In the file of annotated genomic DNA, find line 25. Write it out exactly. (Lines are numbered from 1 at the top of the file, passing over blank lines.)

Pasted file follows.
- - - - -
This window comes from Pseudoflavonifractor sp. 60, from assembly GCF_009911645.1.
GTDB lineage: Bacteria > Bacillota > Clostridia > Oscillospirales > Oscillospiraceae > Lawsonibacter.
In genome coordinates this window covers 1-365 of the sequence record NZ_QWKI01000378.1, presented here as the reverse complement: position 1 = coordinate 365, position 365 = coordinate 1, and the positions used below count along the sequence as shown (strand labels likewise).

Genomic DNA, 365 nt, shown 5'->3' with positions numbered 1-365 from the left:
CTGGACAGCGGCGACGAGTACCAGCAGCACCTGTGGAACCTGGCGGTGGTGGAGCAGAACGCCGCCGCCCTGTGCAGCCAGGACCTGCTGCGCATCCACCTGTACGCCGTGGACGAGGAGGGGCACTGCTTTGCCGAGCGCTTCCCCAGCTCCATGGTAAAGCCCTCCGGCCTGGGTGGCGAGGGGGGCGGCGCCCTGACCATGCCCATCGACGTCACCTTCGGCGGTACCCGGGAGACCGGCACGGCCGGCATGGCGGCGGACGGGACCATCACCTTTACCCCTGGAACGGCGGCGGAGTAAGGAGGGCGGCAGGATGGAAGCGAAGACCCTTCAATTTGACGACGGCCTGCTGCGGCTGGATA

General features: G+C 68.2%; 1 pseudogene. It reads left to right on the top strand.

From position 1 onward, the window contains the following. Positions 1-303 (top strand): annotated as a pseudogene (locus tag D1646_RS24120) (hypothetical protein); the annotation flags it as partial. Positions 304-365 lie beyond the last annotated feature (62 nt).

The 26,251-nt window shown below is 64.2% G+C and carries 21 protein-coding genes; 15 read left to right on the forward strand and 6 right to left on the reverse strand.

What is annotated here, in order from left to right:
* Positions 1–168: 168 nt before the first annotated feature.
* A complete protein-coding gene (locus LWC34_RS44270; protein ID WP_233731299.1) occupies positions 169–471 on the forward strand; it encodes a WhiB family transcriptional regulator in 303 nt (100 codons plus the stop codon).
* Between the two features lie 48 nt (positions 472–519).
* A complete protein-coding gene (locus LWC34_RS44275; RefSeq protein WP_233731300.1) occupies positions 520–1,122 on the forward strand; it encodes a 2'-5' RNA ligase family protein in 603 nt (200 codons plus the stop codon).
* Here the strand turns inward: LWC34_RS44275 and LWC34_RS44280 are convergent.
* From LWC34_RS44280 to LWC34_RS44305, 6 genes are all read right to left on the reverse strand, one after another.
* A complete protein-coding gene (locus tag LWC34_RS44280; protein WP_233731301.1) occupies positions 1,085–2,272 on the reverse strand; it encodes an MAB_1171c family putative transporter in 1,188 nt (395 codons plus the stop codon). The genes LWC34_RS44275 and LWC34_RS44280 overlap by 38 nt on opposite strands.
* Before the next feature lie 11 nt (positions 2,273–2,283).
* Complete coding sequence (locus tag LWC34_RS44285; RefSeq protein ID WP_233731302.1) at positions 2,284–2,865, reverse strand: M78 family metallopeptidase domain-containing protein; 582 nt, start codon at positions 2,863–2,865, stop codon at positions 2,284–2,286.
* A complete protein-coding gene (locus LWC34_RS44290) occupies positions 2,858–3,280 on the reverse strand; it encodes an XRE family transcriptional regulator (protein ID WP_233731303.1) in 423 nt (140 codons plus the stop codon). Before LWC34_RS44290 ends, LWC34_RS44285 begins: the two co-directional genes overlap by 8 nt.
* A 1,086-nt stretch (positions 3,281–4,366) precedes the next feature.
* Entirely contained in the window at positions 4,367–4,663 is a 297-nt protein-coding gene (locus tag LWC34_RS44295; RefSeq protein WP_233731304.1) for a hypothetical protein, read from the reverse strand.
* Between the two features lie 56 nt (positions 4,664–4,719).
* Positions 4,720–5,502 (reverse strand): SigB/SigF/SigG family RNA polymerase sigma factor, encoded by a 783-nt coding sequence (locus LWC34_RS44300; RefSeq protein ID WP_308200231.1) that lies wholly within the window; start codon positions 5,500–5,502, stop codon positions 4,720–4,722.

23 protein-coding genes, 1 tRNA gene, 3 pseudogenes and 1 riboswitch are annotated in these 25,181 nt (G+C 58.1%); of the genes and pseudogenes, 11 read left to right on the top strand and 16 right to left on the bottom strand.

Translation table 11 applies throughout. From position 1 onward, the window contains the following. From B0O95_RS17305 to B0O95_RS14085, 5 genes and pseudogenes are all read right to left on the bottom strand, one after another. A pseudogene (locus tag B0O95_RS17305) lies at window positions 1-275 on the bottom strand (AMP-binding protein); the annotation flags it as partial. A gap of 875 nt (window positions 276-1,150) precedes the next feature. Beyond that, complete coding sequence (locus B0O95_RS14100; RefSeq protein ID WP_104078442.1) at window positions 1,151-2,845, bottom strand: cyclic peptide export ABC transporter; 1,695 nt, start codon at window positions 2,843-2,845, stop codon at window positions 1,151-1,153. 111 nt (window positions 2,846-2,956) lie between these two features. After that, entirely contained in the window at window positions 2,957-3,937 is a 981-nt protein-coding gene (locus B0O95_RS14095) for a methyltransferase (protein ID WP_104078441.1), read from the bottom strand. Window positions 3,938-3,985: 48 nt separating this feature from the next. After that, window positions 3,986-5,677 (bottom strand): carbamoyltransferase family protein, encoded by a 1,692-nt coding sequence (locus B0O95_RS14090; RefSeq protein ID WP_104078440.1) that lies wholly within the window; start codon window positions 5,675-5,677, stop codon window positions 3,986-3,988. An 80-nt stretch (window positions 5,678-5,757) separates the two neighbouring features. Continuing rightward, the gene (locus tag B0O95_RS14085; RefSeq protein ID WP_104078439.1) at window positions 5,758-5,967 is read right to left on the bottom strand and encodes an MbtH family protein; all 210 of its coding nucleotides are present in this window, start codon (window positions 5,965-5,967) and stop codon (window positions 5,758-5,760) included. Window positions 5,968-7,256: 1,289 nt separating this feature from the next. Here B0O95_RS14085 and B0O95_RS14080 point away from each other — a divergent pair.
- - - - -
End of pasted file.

Translation table 11 applies throughout. From position 1 onward, the window contains the following. From B0O95_RS17305 to B0O95_RS14085, 5 genes and pseudogenes are all read right to left on the bottom strand, one after another. A pseudogene (locus tag B0O95_RS17305) lies at window positions 1-275 on the bottom strand (AMP-binding protein); the annotation flags it as partial. A gap of 875 nt (window positions 276-1,150) precedes the next feature. Beyond that, complete coding sequence (locus B0O95_RS14100; RefSeq protein ID WP_104078442.1) at window positions 1,151-2,845, bottom strand: cyclic peptide export ABC transporter; 1,695 nt, start codon at window positions 2,843-2,845, stop codon at window positions 1,151-1,153. 111 nt (window positions 2,846-2,956) lie between these two features. After that, entirely contained in the window at window positions 2,957-3,937 is a 981-nt protein-coding gene (locus B0O95_RS14095) for a methyltransferase (protein ID WP_104078441.1), read from the bottom strand. Window positions 3,938-3,985: 48 nt separating this feature from the next. After that, window positions 3,986-5,677 (bottom strand): carbamoyltransferase family protein, encoded by a 1,692-nt coding sequence (locus B0O95_RS14090; RefSeq protein ID WP_104078440.1) that lies wholly within the window; start codon window positions 5,675-5,677, stop codon window positions 3,986-3,988. An 80-nt stretch (window positions 5,678-5,757) separates the two neighbouring features. Continuing rightward, the gene (locus tag B0O95_RS14085; RefSeq protein ID WP_104078439.1) at window positions 5,758-5,967 is read right to left on the bottom strand and encodes an MbtH family protein; all 210 of its coding nucleotides are present in this window, start codon (window positions 5,965-5,967) and stop codon (window positions 5,758-5,760) included. Window positions 5,968-7,256: 1,289 nt separating this feature from the next. Here B0O95_RS14085 and B0O95_RS14080 point away from each other — a divergent pair.